“It is abundantly clear that the same person committed these crimes,” prosecutor Lisa Tanner argued in regard to the Baker evidence. Baker was beaten to death in a similar manner as Christine Morton.
Earlier, Tanner had told the judge that the prosecution intends to present evidence that Norwood's DNA was identified on two pieces of hair found in Baker's home: one found next to her body in the bed where she was beaten to death, the other on a towel in a bathroom.
Tanner said Baker lived about two-tenths of a mile from where Norwood lived at the time. She said a VCR was stolen but as in the Morton case, jewelry in plain sight was left behind. "There is no innocent explanation for the defendant being in that house," Tanner said.
SAN ANGELO — The ex-wife of Mark Norwood, who was married to him at the time of Christine Morton’s 1986 murder, took the stand Friday, testifying that he was often gone late at night during their marriage, saying he was working on carpet installation jobs.
Judy Norwood spoke during the fourth day of testimony in the murder trial of Mark Norwood, who is charged with murdering Christine Morton in her North Austin home. Christine Morton's husband Michael Morton was wrongfully convicted of the crime in 1987 and served nearly 25 years in prison before DNA evidence exonerated him and linked Norwood to the crime. Norwood, who has pleaded not guilty, faces life in prison if convicted.
Judy Norwood testified that she married Mark Norwood in 1983 when she was 16 years old. She said he insisted she sue her parents so that she could be considered old enough to live with him.
They moved from Nashville, where they met, to Austin in January 1984 with their 4-month-old son, Thomas. She said they lived on Justin Lane, about 12 miles from the Mortons’ home.
She said that the young family struggled financially. “Things were higher [priced] here, and I had to go to work.”
She had multiple jobs and often worked night shifts, when she would leave their son with Norwood. She said she stopped working at night after coming home once and finding that Norwood had left their son alone.
Judy Norwood testified that when her husband worked as a carpet installer for a company called Leon’s Tile he would be gone late at night, telling her he was working. “He said not to question him,” she said. “I just took his word for it.”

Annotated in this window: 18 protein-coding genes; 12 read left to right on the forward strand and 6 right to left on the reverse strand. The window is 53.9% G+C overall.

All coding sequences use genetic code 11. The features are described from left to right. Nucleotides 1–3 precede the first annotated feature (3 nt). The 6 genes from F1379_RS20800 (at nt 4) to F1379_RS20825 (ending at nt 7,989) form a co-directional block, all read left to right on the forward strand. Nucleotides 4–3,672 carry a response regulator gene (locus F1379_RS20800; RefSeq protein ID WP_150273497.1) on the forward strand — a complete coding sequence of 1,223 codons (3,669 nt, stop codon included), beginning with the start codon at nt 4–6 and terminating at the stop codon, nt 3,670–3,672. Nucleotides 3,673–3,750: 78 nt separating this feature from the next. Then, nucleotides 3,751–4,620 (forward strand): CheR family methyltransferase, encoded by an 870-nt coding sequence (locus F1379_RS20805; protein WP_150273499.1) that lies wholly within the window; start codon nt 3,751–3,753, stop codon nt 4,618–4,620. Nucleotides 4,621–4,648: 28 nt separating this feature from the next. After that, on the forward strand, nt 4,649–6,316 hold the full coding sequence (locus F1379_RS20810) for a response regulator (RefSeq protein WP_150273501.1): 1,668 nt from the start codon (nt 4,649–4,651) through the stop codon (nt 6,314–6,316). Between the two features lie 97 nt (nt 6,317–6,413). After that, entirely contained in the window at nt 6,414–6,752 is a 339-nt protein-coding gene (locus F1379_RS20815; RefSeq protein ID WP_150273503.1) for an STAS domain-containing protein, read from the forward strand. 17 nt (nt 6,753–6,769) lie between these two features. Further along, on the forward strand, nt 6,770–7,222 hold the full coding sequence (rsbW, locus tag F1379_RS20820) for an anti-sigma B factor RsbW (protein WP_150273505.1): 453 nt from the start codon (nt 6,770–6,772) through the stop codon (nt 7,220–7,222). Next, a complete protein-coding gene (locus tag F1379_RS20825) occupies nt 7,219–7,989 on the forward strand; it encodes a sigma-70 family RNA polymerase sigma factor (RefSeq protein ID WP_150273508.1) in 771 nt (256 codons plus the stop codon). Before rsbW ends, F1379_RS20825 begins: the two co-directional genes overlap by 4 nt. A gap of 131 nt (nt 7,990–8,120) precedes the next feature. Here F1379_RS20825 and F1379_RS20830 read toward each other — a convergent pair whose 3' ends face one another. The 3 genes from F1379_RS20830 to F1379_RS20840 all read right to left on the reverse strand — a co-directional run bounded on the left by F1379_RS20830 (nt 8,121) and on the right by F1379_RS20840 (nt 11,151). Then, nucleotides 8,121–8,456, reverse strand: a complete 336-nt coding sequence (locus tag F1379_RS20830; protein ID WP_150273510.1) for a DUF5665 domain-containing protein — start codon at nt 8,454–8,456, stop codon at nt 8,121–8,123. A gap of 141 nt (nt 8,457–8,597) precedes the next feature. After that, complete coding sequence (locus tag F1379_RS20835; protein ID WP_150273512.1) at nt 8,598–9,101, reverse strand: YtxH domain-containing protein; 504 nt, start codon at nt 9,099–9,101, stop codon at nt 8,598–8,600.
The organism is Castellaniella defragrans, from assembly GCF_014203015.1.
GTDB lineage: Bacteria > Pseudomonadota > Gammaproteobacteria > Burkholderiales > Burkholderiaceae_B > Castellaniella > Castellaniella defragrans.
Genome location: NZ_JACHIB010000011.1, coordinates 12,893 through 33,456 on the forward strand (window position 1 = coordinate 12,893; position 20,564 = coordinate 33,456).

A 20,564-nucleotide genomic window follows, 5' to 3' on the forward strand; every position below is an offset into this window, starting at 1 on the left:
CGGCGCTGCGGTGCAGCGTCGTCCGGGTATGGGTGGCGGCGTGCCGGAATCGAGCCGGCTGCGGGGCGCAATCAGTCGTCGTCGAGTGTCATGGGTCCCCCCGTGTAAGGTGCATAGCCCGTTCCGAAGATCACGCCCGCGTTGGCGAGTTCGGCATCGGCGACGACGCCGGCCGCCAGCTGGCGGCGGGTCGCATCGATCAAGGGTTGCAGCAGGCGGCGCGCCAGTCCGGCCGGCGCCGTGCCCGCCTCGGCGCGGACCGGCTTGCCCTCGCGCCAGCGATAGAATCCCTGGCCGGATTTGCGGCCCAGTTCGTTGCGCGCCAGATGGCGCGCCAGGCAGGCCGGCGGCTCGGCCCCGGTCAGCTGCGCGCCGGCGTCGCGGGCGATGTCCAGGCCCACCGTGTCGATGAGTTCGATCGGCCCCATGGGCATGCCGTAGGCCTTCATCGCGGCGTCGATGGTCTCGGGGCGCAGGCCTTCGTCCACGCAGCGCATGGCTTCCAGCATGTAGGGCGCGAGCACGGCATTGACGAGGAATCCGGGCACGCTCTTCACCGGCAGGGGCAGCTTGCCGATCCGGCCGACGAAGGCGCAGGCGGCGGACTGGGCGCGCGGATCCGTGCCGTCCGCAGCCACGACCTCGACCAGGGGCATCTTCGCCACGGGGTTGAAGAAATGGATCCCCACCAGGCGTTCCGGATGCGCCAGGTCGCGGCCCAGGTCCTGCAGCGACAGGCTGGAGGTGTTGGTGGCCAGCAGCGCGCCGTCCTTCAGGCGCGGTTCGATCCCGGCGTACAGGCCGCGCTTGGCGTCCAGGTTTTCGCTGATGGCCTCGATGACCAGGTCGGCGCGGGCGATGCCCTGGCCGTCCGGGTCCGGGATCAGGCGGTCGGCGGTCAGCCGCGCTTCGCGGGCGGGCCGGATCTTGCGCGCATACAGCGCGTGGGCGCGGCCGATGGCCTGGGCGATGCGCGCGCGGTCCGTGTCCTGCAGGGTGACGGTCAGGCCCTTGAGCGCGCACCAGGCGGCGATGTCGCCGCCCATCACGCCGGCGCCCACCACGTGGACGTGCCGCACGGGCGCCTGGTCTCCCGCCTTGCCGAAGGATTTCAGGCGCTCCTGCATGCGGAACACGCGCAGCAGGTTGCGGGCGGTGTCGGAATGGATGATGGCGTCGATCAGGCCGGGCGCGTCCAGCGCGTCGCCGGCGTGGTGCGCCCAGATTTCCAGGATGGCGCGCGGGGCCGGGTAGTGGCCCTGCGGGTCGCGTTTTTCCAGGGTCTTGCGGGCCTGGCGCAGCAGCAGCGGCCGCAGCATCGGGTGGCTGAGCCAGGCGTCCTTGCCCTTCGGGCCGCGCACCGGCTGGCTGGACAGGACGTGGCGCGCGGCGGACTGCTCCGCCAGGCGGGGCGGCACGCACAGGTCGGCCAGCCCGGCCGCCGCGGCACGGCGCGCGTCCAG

She left her husband and moved back to Tennessee to be near her family in the early 1990s. She said things weren’t good in Austin. “Mark wasn’t working and I wasn’t working and it just wasn’t good,” she said. The couple didn't divorce until 2000 or 2001, she said.
A man named Louis “Sonny” Homer Wann helped her move back to Tennessee. Wann was a friend and employer of Norwood. Wann, whose videotaped deposition was shown to jurors on Thursday, has said that he purchased from Norwood a .45-caliber pistol that was stolen from the Mortons’ home on the day that Christine Morton was murdered.
The defense asked Judy Norwood about her relationship with Wann.
Although Wann said that he moved to Tennessee to be near Judy Norwood, she testified that he moved from Austin because he was going through a tough divorce. “I was working, and I wouldn’t give him time,” she said. Although it was obvious that Wann wanted a romantic relationship with her, she said, she didn’t reciprocate.
During her testimony, she cried when prosecutors showed a photo of her son with Mark Norwood. The boy was wearing a black tank top and had a big smile. Norwood stood behind him with a red bandana sticking out of his pocket.
Also on the stand Friday morning was Austin police cold case Detective Richard Faithful. He was one of the detectives who interviewed Wann in Tennessee in October 2011 and tracked down the gun that prosecutors allege Mark Norwood stole from the Mortons’ home. Faithful said that Wann voluntarily talked bout the gun and that he also agreed to let them take the gun to Austin.
Faithful said that Wann gave specific details about purchasing the gun from Norwood.
He said that initially, officers didn’t expect to find the gun because it had been 25 years since the crime. And they were surprised to see that the serial number on the weapon matched the number of the gun stolen from Morton’s home. “I mean that’s just amazing,” Faithful said.
The defense will question Faithful later Friday. Norwood’s trial is expected to last through next week.